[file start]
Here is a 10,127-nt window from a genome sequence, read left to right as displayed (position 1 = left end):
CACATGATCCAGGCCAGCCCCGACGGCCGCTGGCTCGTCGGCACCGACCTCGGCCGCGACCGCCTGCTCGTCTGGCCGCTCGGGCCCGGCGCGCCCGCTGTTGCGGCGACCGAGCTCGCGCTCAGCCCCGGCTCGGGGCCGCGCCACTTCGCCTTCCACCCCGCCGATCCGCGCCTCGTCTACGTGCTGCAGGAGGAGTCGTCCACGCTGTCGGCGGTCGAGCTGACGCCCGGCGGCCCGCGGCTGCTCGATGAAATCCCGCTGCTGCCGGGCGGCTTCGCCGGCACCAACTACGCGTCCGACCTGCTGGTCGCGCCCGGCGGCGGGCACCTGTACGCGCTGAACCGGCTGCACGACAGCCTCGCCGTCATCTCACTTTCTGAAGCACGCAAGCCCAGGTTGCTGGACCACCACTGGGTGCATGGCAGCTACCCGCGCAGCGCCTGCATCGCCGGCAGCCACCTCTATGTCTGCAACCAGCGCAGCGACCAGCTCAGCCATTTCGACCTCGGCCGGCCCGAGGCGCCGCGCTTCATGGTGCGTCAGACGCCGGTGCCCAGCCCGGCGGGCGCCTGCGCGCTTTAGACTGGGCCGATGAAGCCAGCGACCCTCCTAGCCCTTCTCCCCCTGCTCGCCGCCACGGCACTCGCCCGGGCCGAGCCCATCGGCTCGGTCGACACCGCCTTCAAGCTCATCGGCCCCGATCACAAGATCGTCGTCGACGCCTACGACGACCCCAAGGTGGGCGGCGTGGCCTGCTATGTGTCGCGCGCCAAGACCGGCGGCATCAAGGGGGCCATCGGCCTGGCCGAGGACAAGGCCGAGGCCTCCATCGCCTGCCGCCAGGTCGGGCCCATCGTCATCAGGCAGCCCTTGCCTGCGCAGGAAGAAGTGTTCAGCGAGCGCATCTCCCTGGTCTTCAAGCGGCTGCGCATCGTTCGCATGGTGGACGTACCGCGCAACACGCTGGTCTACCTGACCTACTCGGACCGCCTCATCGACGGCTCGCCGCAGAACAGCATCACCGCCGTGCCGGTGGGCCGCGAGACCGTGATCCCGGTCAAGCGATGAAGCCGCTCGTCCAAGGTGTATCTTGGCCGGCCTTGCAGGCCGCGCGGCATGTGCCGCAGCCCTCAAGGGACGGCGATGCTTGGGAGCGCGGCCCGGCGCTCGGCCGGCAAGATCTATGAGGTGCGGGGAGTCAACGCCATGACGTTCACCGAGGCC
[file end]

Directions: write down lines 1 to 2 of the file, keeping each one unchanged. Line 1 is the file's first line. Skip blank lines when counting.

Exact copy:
Here is a 10,127-nt window from a genome sequence, read left to right as displayed (position 1 = left end):
CACATGATCCAGGCCAGCCCCGACGGCCGCTGGCTCGTCGGCACCGACCTCGGCCGCGACCGCCTGCTCGTCTGGCCGCTCGGGCCCGGCGCGCCCGCTGTTGCGGCGACCGAGCTCGCGCTCAGCCCCGGCTCGGGGCCGCGCCACTTCGCCTTCCACCCCGCCGATCCGCGCCTCGTCTACGTGCTGCAGGAGGAGTCGTCCACGCTGTCGGCGGTCGAGCTGACGCCCGGCGGCCCGCGGCTGCTCGATGAAATCCCGCTGCTGCCGGGCGGCTTCGCCGGCACCAACTACGCGTCCGACCTGCTGGTCGCGCCCGGCGGCGGGCACCTGTACGCGCTGAACCGGCTGCACGACAGCCTCGCCGTCATCTCACTTTCTGAAGCACGCAAGCCCAGGTTGCTGGACCACCACTGGGTGCATGGCAGCTACCCGCGCAGCGCCTGCATCGCCGGCAGCCACCTCTATGTCTGCAACCAGCGCAGCGACCAGCTCAGCCATTTCGACCTCGGCCGGCCCGAGGCGCCGCGCTTCATGGTGCGTCAGACGCCGGTGCCCAGCCCGGCGGGCGCCTGCGCGCTTTAGACTGGGCCGATGAAGCCAGCGACCCTCCTAGCCCTTCTCCCCCTGCTCGCCGCCACGGCACTCGCCCGGGCCGAGCCCATCGGCTCGGTCGACACCGCCTTCAAGCTCATCGGCCCCGATCACAAGATCGTCGTCGACGCCTACGACGACCCCAAGGTGGGCGGCGTGGCCTGCTATGTGTCGCGCGCCAAGACCGGCGGCATCAAGGGGGCCATCGGCCTGGCCGAGGACAAGGCCGAGGCCTCCATCGCCTGCCGCCAGGTCGGGCCCATCGTCATCAGGCAGCCCTTGCCTGCGCAGGAAGAAGTGTTCAGCGAGCGCATCTCCCTGGTCTTCAAGCGGCTGCGCATCGTTCGCATGGTGGACGTACCGCGCAACACGCTGGTCTACCTGACCTACTCGGACCGCCTCATCGACGGCTCGCCGCAGAACAGCATCACCGCCGTGCCGGTGGGCCGCGAGACCGTGATCCCGGTCAAGCGATGAAGCCGCTCGTCCAAGGTGTATCTTGGCCGGCCTTGCAGGCCGCGCGGCATGTGCCGCAGCCCTCAAGGGACGGCGATGCTTGGGAGCGCGGCCCGGCGCTCGGCCGGCAAGATCTATGAGGTGCGGGGAGTCAACGCCATGACGTTCACCGAGGCC